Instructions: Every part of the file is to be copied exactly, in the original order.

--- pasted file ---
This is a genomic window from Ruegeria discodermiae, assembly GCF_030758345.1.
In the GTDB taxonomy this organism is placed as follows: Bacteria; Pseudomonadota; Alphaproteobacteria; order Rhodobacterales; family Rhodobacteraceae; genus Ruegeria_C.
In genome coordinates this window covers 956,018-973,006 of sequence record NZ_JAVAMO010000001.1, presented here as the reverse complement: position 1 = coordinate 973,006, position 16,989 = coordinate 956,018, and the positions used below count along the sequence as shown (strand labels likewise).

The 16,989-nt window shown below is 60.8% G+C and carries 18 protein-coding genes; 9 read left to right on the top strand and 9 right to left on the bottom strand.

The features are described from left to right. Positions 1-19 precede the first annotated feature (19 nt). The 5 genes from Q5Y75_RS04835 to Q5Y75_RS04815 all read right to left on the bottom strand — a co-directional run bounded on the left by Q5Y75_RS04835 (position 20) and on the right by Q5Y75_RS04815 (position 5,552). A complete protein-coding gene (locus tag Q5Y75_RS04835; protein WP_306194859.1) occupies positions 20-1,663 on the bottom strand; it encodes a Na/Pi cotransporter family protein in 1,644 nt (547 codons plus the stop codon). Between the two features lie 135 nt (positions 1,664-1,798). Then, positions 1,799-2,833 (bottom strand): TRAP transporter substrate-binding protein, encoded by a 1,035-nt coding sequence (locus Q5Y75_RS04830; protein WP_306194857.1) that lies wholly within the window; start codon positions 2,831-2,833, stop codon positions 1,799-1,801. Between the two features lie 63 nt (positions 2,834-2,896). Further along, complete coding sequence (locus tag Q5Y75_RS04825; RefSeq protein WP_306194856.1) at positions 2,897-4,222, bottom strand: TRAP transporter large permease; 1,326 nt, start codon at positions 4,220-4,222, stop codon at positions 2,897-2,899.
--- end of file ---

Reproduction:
This is a genomic window from Ruegeria discodermiae, assembly GCF_030758345.1.
In the GTDB taxonomy this organism is placed as follows: Bacteria; Pseudomonadota; Alphaproteobacteria; order Rhodobacterales; family Rhodobacteraceae; genus Ruegeria_C.
In genome coordinates this window covers 956,018-973,006 of sequence record NZ_JAVAMO010000001.1, presented here as the reverse complement: position 1 = coordinate 973,006, position 16,989 = coordinate 956,018, and the positions used below count along the sequence as shown (strand labels likewise).

The 16,989-nt window shown below is 60.8% G+C and carries 18 protein-coding genes; 9 read left to right on the top strand and 9 right to left on the bottom strand.

The features are described from left to right. Positions 1-19 precede the first annotated feature (19 nt). The 5 genes from Q5Y75_RS04835 to Q5Y75_RS04815 all read right to left on the bottom strand — a co-directional run bounded on the left by Q5Y75_RS04835 (position 20) and on the right by Q5Y75_RS04815 (position 5,552). A complete protein-coding gene (locus tag Q5Y75_RS04835; protein WP_306194859.1) occupies positions 20-1,663 on the bottom strand; it encodes a Na/Pi cotransporter family protein in 1,644 nt (547 codons plus the stop codon). Between the two features lie 135 nt (positions 1,664-1,798). Then, positions 1,799-2,833 (bottom strand): TRAP transporter substrate-binding protein, encoded by a 1,035-nt coding sequence (locus Q5Y75_RS04830; protein WP_306194857.1) that lies wholly within the window; start codon positions 2,831-2,833, stop codon positions 1,799-1,801. Between the two features lie 63 nt (positions 2,834-2,896). Further along, complete coding sequence (locus tag Q5Y75_RS04825; RefSeq protein WP_306194856.1) at positions 2,897-4,222, bottom strand: TRAP transporter large permease; 1,326 nt, start codon at positions 4,220-4,222, stop codon at positions 2,897-2,899.